Historical engraving of the pre-1572 castle by Pieter Saenredam, printed in Samuel Ampzing's Praise of Haarlem, 1628.
The rebuilt Berkenrode after the fire in 1747, by Jan ten Compe.

Berkenrode, or Berckenroode is a former 'Heerlijkheid' in the Dutch province of North Holland, situated on the southwest side of Haarlem on the leidsevaart, north of Iepenrode and west of Heemstede. The original castle Berkenrode in the center of the moat was burned by the Spanish during the siege of Haarlem in 1572. The castle was rebuilt and despite suffering another fire in 1747 the settlement continued to function as a separate municipality with its own chapel up to 1857, when the town was annexed by Heemstede.[1] The town archives are now kept at the North Holland Archives in Haarlem.


Berckenrode is first mentioned in 1284, though first mention of a castle there by the same name is found much later in 1466. This is because the family Van Berkenrode preferred to live on the Grote Markt in Haarlem. After the castle was rebuilt in 1573, the chapel was used as a Catholic church and functioned in that capacity for the Catholics of Berkenrode and Heemstede until the last heer van Berkenrode died in 1690. The new Lord of Berkenrode, Benjamin Pouille, granted the 500 Catholics a small portion of land to build a schuilkerk, and they continued to bury their dead in the Protestant church of Heemstede.

Pouille was a member of the Amsterdam council and in 1694 the Vereenigde Oost-Indische Compagnie named a ship after Berkenrode.[2] Pouille never lived there as he had bought it for the title and when he was succeeded in the Amsterdam council by Mattheus Lestevenon, he sold the title to him. The castle burned from neglect in 1747. Lestevenon who called himself "heer van Berkenrode" had the castle rebuilt and in 1748 it was the scene of a grand fireworks display to celebrate the young prince Willem V, who at the age of one month, was travelling on his first "state visit" with his mother, the English-born Anne, Princess Royal and Princess of Orange on April 11, 1748. The fireworks were notable enough to be recorded in the diary of Jacob Bicker-Raye,[3] and six years later in the popular journal Europische Mercurius.[4]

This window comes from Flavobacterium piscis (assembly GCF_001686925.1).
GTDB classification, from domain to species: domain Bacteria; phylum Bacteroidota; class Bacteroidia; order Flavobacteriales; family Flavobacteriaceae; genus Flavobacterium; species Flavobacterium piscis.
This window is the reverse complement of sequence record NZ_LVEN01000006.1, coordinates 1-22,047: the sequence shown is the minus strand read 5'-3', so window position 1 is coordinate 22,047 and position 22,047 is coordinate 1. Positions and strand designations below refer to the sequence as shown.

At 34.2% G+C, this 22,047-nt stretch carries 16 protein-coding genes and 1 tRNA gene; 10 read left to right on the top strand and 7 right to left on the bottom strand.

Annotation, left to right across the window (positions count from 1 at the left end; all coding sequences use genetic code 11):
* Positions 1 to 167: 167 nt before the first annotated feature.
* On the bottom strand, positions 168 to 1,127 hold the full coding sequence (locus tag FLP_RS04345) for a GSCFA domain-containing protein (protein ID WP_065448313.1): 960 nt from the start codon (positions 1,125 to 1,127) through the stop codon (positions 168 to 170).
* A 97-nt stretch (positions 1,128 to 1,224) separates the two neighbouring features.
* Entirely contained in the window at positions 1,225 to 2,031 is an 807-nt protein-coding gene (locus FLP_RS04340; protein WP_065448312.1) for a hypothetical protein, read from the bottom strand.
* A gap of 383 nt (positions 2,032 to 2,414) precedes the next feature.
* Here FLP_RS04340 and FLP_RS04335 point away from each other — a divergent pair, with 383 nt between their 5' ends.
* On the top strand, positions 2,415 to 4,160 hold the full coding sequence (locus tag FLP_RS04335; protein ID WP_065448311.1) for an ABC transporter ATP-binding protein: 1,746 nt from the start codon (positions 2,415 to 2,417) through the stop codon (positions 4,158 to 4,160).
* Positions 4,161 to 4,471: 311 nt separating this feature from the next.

A small group of stately houses are built on the former grounds of the 'Heerlijkheid van Berkenrode'. The moat of the original castle is now parkland between the Leidsevaart and the current building called Berkenrode on the Heren weg. On the edge of the park is a former bathhouse (in use as a horse stall) for an oval swimming pool that was part of the original moat.

Dutch Rijksmonument 21108


  1. Ad van der Meer and Onno Boonstra, "Repertorium van Nederlandse gemeenten", KNAW, 2006. "Archived copy". Archived from the original on 2007-07-17. Retrieved 2009-12-03.
  2. Ship's record for the Amsterdam chamber of the VoC
  3. Jacob Bicker Raye, Notitie van het merkwaardigste meyn bekent, Fr. Beyerinck en M.G. de Boer ed. (Amsterdam 1935), page 154
  4. Europische Mercurius, recording the first six months of the year 1754 on Google books

Coordinates: 52°21′N 4°37′E / 52.350°N 4.617°E / 52.350; 4.617

This article is issued from Wikipedia - version of the 10/31/2016. The text is available under the Creative Commons Attribution/Share Alike but additional terms may apply for the media files.